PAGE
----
Tag: Radha Mitchell

“Shutter Island,” “Cop Out,” and “The Crazies” mine money from mayhem for an R-rated weekend

Pretty much everything happened this weekend the way it was supposed to. As discussed here late Thursday (or very early Friday if you’re on the East Coast), Martin Scorsese‘s cop-psychological thriller starring Leonardo DiCaprio, “Shutter Island,” was expected to come in at the #1 spot after having a drop of something in the 50% range. Meanwhile, the new Kevin Smith-directed Bruce Willis/Tracy Morgan buddy-cop comedy, “Cop Out,” and the quasi-zombie horror remake, “The Crazies,” were supposed to fight it out for the #2 spot and do reasonably well. That’s precisely what happened.

As per the filmic bean coutners of Box Office Mojo,  “Shutter Island” suffered only a lower-than-usual 45.9% drop. It therefore stayed on-top with a healthy estimated $22.2 million for Paramount, which won’t hurt the Scorsese/DiCaprio brand any.

Tracey Morgan and Bruce Willis I thought “Cop Out” was, at heart, a moderately lousy movie but also had to admit to almost kind of enjoying a lot of it. That was a rave compared to most critics. Still, as I suspected, the movie delivered the cop comedy goods just enough to keep audiences coming  and it netted Warners a perfectly acceptable estimated $18.5 million in the #2 spot for a modestly budgeted ($30 miillion) comedy.

“The Crazies,” which actually got its share of decent reviews, scored a solid estimate of $16.5 for the weekend for Overture. That’s actually a bit better than it sounds for the George A. Romero remake, because it was in nearly 500 fewer theaters than “Cop Out” and its per screen was average was nearly $700 higher than the comedy. Also, with stars Timothy Olyphant and Radha Mitchell presumably asking less upfront than Morgan and Willis, it’s budget was $10 million cheaper.

The highest per screen average this week was, as usual, for a limited release film. Still, considering that it expanded this week from four to 43 theaters this weekend and managed a really good $20,233 per screen, Roman Polanski’s political thiller, “The Ghost Writer” did very well for itself.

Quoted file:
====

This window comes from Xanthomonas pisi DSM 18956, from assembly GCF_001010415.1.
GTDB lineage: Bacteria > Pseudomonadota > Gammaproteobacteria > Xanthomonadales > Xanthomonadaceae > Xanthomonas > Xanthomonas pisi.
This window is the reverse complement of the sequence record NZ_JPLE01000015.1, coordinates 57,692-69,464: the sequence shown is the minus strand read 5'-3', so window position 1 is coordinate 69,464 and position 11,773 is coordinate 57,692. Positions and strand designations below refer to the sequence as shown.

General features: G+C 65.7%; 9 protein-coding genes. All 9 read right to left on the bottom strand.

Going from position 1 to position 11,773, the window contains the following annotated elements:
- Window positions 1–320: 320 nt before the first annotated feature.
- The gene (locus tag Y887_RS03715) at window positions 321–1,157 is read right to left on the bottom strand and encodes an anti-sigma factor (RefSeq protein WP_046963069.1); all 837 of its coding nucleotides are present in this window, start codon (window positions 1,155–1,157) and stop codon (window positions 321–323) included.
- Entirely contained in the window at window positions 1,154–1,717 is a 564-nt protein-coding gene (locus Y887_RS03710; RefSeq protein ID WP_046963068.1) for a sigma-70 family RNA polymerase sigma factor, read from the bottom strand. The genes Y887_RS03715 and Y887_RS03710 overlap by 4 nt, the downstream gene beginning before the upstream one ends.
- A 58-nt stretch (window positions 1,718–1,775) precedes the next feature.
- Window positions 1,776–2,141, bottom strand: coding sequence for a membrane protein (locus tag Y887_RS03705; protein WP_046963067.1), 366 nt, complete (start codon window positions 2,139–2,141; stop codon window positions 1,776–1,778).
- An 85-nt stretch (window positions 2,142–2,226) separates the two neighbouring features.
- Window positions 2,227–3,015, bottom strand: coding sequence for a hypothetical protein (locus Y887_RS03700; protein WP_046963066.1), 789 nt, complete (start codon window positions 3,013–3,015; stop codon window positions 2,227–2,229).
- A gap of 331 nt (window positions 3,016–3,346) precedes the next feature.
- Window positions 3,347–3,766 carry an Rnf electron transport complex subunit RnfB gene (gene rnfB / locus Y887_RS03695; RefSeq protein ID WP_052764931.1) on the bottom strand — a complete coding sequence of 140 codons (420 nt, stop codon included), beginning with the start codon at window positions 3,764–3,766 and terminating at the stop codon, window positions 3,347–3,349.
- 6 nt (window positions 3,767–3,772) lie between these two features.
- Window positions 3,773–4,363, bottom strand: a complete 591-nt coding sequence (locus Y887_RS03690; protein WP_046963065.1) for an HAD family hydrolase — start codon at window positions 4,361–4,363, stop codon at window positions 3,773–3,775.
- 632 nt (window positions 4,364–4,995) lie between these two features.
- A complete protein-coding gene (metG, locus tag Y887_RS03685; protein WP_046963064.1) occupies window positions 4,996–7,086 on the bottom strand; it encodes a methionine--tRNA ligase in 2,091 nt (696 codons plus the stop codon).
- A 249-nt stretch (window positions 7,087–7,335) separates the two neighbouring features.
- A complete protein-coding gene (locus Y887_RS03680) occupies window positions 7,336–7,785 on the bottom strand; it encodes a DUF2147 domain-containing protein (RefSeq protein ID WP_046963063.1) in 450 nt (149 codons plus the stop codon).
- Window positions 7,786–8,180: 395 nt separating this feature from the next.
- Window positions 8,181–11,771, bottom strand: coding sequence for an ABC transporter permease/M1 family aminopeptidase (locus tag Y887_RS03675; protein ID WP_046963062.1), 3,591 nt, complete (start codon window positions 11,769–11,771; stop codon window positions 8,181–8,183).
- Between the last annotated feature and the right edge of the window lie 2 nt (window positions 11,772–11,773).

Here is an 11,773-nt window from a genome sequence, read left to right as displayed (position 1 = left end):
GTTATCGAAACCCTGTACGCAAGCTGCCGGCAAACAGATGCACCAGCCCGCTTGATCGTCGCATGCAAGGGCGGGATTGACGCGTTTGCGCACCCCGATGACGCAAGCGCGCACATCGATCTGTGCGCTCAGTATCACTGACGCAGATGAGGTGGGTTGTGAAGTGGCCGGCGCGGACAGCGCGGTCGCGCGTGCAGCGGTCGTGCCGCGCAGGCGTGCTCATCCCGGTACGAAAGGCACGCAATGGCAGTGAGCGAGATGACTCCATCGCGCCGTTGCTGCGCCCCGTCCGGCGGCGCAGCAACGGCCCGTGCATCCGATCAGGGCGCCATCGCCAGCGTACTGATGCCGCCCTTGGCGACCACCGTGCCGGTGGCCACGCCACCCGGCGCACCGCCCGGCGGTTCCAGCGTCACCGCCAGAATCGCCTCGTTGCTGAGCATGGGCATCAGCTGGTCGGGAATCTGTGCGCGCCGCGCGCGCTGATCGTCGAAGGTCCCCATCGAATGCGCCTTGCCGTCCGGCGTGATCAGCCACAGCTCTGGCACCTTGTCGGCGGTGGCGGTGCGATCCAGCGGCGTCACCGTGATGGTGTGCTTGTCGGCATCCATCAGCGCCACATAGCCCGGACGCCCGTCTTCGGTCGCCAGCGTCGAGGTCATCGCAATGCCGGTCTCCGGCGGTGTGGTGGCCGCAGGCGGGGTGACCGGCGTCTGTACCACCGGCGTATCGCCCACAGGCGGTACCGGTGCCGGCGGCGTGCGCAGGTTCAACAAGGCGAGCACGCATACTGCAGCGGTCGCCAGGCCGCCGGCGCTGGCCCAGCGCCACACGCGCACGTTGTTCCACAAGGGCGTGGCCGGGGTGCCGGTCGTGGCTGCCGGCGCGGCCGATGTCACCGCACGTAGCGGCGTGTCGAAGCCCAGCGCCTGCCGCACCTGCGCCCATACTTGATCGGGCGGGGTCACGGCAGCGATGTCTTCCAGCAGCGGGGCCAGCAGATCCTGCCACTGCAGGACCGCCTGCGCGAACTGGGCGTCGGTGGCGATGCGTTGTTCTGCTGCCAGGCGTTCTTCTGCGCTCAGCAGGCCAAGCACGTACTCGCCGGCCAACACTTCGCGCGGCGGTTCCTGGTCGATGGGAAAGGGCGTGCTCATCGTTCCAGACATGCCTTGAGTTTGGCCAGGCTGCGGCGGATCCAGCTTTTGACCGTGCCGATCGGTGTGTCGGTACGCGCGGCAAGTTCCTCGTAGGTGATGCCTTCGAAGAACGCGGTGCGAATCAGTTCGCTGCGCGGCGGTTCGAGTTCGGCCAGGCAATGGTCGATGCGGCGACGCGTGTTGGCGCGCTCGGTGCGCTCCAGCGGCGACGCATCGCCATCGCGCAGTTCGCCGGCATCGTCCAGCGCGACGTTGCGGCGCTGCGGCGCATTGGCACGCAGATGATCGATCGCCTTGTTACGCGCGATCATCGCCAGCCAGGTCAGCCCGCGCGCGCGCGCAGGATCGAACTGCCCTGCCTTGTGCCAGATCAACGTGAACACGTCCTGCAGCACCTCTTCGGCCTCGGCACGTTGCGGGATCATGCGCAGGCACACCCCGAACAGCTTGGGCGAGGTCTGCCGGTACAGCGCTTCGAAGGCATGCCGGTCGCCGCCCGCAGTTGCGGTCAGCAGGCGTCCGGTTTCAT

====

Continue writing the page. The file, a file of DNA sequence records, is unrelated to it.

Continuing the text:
As for poor little “Avatar” it made only a measly $14 million estimated this week in the #4 spot. But do not cry for the Na’vi, it’s still on top in the international box office sweepstakes. Nor should you shed tears for Hollywood overall. As Nikki Finke points out, revenue is up, even if attendance is just a tad down.

http://www.bullz-eye.com/mguide/reviews_2009/avatar.htm

“Cloudy” with a certainty of poor news for new releases

Cloudy With a Chance of Meatballs

Never bet against family entertainment, especially when it’s in 3-D and generating strong word of mouth. “Cloudy with a Chance of Meatballs” declined a very small 19% and collected an estimated $24.6 million over the weekend, which puts it at a $60 million “cume” or thereabouts according to Bruce McNary of Variety. Not bad.

I’m not one one bit surprised that the new Bruce Willis science-fiction tale, “Surrogates,” didn’t get the over-fluffed $20+ million that was expected, despite the help of costar Radha Mitchell. The movie hasn’t generated much excitement, is getting “meh” to bad reviews, and the appeal of older stars like Willis just doesn’t seem to be that powerful at the box office these days.  Does Bruce Willis even register that much with people under thirty? If it wasn’t for the success of the last “Die Hard” flick, I think this would have done significantly less than the non-terrible estimated $15 million it actually netted for the #2 slot. On the other hand, the film cost $80 million. How much of that was Willis’s salary?

Fame

The remake of Alan Parker’s “Fame” got mostly bad reviews, and the box office wasn’t too exciting either with a mere $10 million estimated. Though the film apparently attracted a youngish audience — a possible reflection of the film being perceived as not very good since it’s a well known property to we mid-lifers — apparently most of them were taken up with other films. The week’s other major new release, the Dennis Quaid sci-fi horror entry, “Pandorum,” did a predictably awful estimated $4.4 million.

In more positive news, “The Informant!” held better than expected with roughly $6.9 million in the #4 spot and a mere 33% decline according to the Box Office Mojo chart. An interesting real life story, a funny trailer, an imaginative director, and more youngish star power may still count for something.

The week’s highest per screen average was documentary superstar Michael Moore’s latest, “Capitalism: A Love Story,” earning about $60,000 each in four theaters before going wide next week. The French language biopic, “Coco Before Chanel” starring Audrey Tautou (“Amelie”), earned a stylish estimated $35,000 average on five screens.

coco_before_chanel02

© 2021 Premium Hollywood

Theme by Anders NorenUp ↑